Louisiana rapper, Kevin Gates, is a man who has experienced all the trials and tribulations of life but has remained positive and humble through it all. He has created hit records like “2 Phones” along side his Bread Winners’ Association label. We had the opportunity to sit down with Kevin and get to know him a little better and find out what we have to look forward to in the near future.
What was your musical journey like?
What was my musical journey like? It was a very humbling experience because I had a lot of doors shut in my face. I had to have the determination to keep going. I had to realize not everybody was going to like me but the people that do like me and support me, that’s a blessing.
How did you get your start in the music business?
Me and my wife, Dreka, we took the “grass roots approach” and what that is is developing an intimate relationship with your fans. Every fan that I met. I come from the crack era. I come from the era of selling crack cocaine, selling rocks and I wanted to know the name of every smoker on a first-name basis. I was like that in the beginning with my approach with every fan. I would give them my CD and tell every one of them “ I want to be your favorite rapper. I want to be your favorite.”
How do you feel about the state of Hip-Hop now or the culture in general?
I have no feeling towards it. I’m unbiased. As far as the culture, I’m in my own lane. I’ve created my own type of culture because my music doesn’t touch the people that are apart of the so called “popular crowd, the popular club.” You know? I make the music for the misfits. I make the music for the people that have been picked on and people who may have suffered from depression. I make that music for that type of people because some of the sweetest people I’ve met are substance abusers. Substance abuse victims are some of the sweetest people I’ve ever met in my life. So, I make music for those type of people that have been tore down by life because they had a good heart. Every time they tear you down, I’m going to build you back up.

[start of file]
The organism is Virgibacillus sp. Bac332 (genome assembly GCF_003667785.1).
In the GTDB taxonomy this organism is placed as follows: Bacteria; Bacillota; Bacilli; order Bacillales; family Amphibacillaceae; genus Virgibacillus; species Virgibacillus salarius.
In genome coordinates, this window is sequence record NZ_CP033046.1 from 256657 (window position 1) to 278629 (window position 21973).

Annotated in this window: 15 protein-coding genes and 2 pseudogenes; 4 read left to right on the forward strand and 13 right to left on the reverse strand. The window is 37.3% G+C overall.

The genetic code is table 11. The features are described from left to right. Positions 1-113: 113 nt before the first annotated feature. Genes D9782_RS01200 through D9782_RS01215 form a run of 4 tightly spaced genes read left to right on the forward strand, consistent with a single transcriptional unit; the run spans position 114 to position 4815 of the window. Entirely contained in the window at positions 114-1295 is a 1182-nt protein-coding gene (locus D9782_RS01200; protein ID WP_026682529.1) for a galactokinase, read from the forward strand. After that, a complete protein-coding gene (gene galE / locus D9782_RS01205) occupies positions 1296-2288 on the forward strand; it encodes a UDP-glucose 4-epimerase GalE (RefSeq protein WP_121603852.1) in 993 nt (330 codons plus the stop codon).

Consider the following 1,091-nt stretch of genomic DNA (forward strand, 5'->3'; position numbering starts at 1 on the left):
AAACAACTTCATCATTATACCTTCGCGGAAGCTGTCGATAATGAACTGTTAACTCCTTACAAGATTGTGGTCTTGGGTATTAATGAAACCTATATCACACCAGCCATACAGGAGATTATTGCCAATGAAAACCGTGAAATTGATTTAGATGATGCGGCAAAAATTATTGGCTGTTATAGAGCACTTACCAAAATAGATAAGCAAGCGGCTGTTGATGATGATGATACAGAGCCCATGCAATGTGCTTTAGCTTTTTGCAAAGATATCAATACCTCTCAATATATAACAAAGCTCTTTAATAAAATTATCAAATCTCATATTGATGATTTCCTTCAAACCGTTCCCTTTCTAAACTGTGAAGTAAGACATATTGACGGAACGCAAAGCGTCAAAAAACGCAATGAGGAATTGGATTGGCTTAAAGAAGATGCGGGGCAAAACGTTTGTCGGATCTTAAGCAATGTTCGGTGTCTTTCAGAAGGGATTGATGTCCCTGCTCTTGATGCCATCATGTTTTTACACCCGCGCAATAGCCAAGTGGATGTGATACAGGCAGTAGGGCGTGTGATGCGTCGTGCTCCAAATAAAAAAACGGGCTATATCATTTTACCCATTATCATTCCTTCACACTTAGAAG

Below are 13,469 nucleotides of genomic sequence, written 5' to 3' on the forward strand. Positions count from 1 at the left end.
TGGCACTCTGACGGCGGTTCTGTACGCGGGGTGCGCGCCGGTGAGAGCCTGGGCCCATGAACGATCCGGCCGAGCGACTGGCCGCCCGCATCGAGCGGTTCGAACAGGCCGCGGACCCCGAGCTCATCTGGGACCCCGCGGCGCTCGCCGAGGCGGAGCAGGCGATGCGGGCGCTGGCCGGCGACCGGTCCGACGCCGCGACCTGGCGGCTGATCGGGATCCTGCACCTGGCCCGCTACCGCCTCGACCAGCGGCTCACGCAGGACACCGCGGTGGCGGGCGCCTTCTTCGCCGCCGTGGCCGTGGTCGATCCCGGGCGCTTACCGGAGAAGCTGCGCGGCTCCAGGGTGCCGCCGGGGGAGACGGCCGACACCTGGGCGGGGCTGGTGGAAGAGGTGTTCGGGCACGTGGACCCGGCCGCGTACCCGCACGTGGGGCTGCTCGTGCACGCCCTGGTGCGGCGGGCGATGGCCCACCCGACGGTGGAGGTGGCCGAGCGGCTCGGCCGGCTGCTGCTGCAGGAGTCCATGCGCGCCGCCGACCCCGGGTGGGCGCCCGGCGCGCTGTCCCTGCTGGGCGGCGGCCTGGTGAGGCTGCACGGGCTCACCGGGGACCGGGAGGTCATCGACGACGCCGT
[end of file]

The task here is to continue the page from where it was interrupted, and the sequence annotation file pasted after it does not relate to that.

What was your childhood like? How have your experiences help mold you into who you are today?
That’s another story in itself.
How do you define RESPECT? What is RESPECT to you?
I treat people the way I would like other people to treat me and that’s my definition of RESPECT in its entirety. Treating people the way you want to be treated. You know, sometimes you have to step outside of yourself. My nature, my driven nature, is so assertive that it can come off as aggressive. I know what I want and I want it the way I want it. If I can’t have it the way that I want it then I don’t want it at all. Me realizing those things is me putting that to the side and realizing people may take that as being aggressive. I’m not going to be like that. I’m going to look at it from their shoes. I may not feel like smiling but I’m going to smile because I know me saying hello or just being courteous can change somebody’s whole day. So that’s my definition of RESPECT. I had to go into elaborative detail about that.
Who or what are your biggest influences?
My biggest influences in my life right now is almighty God Allah, Islam and my family. I want to be a great father and a great role-model to my children first. How you judge a man based on his character, is by how he treats his family. You can be a great person in the streets. That public display, thats public affection but who you are in private defines who you are to me. That’s just me. My thoughts.
Any new music or tours to look forward to this year?
I’m always creating new music. I’m a perfectionist. I may make a song and 10 minutes later I want to change something. I’m always critiquing my own self. I’m a work in progress. I’m just enjoying the journey.
Who are some artists and producers you would like to work with that you haven’t worked with already?
My first song, “Satellites,” I got that off of the computer from Platinum Sellers. I bought that beat for $300. It’s a multi-million dollar song and I only paid $300 for the beat. So, I don’t put a label on who I want to work with. It just depends on if the vibe is right and the energy is there. If the energy is not there, then I’m not going to put energy into it. If the energy is there, then I’m with it.
What’s next for Kevin Gates?
I’m just enjoying the journey. I’m enjoying watching Keven Gates go from what he was to becoming who he is. You know, I’m watching it. I’m a fan. I want to see what’s next for Kevin Gates. I don’t know. I’m just enjoying the journey one day at a time.
You might also like
More from Interviews
5ive Talks About Being From the South That Birthed of Hip-Hop Music, Having a Distinctive Sound and More
RESPECT.: How did you get your name? What is the meaning of it and how it spelt? I got the name …
RESPECT.: Tell us a little bit about you? Chris Johnson aka Mr. Old Skool And Jakeenan Timmons aka Big Homie. We …
Texas bred, Chase B is the official DJ for Travis Scott and he has accomplished so many things as a …